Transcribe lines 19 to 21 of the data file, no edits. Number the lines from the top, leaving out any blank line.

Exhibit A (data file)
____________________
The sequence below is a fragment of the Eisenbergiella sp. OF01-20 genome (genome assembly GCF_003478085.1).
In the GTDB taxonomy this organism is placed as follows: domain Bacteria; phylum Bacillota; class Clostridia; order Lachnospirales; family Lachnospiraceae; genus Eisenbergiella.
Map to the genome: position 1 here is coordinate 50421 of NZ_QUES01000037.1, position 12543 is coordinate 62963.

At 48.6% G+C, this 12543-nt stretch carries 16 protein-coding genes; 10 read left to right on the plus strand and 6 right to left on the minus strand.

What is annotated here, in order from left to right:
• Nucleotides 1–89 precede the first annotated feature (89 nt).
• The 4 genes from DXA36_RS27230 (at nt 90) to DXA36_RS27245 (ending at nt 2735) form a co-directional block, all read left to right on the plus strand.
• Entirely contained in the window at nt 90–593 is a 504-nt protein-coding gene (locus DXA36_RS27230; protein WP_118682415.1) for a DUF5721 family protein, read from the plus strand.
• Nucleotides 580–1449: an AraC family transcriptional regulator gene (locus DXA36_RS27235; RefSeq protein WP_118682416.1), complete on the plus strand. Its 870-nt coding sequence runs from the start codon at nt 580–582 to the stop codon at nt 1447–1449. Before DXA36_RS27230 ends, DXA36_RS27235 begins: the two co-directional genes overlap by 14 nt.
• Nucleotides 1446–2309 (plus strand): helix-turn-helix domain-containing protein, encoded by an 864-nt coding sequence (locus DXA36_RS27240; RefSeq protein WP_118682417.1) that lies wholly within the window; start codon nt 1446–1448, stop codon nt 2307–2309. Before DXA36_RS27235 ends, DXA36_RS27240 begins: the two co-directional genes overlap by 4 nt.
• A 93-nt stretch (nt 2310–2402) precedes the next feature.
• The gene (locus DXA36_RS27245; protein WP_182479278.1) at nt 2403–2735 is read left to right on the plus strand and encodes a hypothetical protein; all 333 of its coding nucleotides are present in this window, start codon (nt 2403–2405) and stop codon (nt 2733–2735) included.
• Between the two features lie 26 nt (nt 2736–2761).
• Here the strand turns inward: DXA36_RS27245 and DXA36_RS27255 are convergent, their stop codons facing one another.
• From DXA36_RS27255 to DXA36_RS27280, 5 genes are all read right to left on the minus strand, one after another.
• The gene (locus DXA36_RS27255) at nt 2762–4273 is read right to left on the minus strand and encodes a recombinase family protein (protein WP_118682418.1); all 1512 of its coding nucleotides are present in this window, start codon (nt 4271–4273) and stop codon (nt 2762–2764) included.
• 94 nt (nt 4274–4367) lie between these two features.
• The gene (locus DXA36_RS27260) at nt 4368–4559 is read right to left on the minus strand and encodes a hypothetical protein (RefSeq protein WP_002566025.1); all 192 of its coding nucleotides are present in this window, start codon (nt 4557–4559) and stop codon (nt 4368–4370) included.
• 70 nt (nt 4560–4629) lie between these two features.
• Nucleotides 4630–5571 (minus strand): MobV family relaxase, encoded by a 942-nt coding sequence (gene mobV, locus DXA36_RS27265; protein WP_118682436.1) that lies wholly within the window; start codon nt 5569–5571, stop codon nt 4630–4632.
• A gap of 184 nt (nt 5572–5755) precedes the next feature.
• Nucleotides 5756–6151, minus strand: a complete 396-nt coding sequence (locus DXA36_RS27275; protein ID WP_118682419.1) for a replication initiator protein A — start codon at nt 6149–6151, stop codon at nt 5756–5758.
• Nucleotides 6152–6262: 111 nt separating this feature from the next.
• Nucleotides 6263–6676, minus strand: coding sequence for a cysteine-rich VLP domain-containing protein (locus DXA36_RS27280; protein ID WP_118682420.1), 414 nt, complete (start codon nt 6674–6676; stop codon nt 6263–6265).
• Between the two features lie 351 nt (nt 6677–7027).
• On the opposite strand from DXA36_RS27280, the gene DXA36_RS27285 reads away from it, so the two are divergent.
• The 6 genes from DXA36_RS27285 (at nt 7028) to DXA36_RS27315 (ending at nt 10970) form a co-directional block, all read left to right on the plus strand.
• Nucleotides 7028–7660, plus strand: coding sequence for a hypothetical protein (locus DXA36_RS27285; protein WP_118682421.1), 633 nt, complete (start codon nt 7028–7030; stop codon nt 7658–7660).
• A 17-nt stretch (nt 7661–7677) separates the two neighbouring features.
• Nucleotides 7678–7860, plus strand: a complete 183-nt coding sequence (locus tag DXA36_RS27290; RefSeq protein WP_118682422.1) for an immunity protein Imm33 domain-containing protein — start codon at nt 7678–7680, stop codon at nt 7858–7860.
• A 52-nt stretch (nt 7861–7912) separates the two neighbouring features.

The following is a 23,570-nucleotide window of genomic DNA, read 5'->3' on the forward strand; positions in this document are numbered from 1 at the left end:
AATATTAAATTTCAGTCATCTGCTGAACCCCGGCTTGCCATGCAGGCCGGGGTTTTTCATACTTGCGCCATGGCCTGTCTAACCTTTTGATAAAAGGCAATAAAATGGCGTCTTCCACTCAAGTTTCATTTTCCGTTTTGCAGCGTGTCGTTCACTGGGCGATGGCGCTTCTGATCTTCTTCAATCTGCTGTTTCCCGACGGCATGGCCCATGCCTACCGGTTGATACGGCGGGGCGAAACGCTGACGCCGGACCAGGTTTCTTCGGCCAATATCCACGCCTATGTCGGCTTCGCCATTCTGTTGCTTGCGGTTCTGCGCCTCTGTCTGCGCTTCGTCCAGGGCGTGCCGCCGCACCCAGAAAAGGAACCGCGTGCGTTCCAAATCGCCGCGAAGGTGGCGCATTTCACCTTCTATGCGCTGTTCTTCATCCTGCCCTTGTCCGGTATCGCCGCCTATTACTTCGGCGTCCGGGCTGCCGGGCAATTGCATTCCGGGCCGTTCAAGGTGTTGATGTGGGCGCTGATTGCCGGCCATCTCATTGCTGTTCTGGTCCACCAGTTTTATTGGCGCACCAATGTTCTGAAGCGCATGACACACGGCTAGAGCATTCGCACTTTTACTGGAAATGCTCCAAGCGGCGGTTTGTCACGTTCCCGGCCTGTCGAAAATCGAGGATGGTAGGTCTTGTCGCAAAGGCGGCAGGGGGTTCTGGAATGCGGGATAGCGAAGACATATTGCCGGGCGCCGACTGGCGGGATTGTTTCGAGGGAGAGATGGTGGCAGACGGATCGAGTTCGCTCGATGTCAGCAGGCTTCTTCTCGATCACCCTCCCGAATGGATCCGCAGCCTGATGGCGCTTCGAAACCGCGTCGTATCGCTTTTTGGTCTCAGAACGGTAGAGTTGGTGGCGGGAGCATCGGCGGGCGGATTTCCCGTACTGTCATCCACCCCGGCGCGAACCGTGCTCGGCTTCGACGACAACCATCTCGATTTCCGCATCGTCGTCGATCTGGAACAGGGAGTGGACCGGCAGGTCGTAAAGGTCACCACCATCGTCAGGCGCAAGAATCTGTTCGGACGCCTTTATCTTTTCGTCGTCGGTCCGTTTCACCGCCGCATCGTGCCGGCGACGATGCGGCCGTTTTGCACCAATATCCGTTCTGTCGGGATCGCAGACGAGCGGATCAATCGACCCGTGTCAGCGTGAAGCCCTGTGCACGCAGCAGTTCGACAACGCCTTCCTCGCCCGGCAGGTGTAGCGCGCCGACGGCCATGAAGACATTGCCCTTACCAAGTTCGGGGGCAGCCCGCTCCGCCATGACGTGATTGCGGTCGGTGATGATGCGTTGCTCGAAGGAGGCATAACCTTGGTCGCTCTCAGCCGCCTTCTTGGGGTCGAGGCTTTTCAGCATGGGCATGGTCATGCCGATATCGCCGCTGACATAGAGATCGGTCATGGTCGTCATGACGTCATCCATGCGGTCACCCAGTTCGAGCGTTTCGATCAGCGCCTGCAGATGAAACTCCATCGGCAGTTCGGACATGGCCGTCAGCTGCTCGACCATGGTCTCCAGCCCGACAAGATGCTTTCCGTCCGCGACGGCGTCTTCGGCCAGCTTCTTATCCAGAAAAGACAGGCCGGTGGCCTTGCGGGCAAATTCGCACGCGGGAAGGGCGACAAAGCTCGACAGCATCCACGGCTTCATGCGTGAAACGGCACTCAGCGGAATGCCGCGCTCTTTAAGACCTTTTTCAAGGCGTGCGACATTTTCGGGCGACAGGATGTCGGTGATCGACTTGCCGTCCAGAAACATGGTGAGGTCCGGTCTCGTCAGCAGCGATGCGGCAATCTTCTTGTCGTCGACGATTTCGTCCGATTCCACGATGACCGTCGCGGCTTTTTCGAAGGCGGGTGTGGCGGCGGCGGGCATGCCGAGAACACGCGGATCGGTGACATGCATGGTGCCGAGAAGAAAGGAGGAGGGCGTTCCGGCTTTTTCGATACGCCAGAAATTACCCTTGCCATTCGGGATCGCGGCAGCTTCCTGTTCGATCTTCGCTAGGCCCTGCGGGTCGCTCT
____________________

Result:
• 70 nt (nt 4560–4629) lie between these two features.
• Nucleotides 4630–5571 (minus strand): MobV family relaxase, encoded by a 942-nt coding sequence (gene mobV, locus DXA36_RS27265; protein WP_118682436.1) that lies wholly within the window; start codon nt 5569–5571, stop codon nt 4630–4632.
• A gap of 184 nt (nt 5572–5755) precedes the next feature.